The accepted view of each Hawaiian Island as an autonomous and self sufficient community has been severely disturbed by new research presented at the Proceedings of the Academy of Sciences web site on December, 26, 2011.
A geochemical analysis of stone tools found on the island of Maui indicate origins from other islands. The findings lead the researchers to conclude there was much more interisland exchange of tools and weapons than the standard model considered. This exchange could have been facilitated by organized trade between islands or as a result of interisland war and territorial aggression.
The analysis focused on the zirconium and strontium content of basaltic rock on all the islands in Hawaii. Differences in content are sufficient to make a conclusion possible even though the islands may all have originated from the same volcanic source.
Another prominent theory bites the dust in 2011.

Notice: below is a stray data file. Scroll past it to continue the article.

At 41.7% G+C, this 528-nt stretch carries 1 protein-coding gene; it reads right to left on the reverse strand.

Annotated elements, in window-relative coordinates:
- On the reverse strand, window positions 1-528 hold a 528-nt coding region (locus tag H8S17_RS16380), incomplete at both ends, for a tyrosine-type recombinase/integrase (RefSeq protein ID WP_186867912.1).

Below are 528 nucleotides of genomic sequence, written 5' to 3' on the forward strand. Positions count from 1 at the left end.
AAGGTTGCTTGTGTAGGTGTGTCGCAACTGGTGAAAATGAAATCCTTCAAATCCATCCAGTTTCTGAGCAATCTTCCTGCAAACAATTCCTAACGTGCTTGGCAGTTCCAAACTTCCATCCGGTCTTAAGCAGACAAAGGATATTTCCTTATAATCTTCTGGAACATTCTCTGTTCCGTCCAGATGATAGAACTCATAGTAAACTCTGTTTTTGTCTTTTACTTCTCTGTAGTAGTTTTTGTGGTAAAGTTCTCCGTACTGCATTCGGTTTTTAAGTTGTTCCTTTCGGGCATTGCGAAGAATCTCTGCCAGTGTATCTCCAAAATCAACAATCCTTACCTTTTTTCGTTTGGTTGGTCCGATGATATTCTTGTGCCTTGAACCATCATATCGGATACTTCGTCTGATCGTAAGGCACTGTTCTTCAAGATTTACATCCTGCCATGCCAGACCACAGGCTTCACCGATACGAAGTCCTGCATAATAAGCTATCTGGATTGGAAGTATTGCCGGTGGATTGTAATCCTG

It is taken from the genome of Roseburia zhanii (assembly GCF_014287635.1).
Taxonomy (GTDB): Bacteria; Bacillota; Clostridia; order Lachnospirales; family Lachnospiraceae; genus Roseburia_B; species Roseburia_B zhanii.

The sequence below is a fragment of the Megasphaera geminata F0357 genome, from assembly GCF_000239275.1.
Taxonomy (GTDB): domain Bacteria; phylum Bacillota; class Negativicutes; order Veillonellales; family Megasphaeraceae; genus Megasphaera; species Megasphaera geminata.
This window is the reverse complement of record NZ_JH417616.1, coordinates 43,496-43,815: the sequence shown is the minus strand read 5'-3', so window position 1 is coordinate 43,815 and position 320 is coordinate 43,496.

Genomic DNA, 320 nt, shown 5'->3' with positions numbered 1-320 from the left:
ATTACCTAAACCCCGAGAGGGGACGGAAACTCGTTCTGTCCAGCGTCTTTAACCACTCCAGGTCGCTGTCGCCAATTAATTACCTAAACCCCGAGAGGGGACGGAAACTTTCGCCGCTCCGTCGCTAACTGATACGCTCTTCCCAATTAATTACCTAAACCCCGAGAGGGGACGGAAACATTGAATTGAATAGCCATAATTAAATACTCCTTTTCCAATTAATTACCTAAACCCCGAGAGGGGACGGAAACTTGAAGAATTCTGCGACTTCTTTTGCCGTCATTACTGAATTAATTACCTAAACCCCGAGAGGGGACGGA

Inter-polity exchange of basalt tools facilitated via elite control in Hawaiian archaic states
Patrick V. Kirch a,1, Peter R. Mills b, Steven P. Lundblad c, John Sinton d, and Jennifer G. Kahn e
aDepartments of Anthropology and Integrative Biology, University of California, Berkeley, CA 94720; bDepartment of Anthropology, University of Hawai‘i, Hilo, HI 96720; cDepartment of Geology, University of Hawai‘i, Hilo, HI 96720; dDepartment of Geology and Geophysics, University of Hawai‘i at Manoa, Honolulu, HI 96822; and eDepartment of Anthropology, Bernice P. Bishop Museum, Honolulu, HI 96817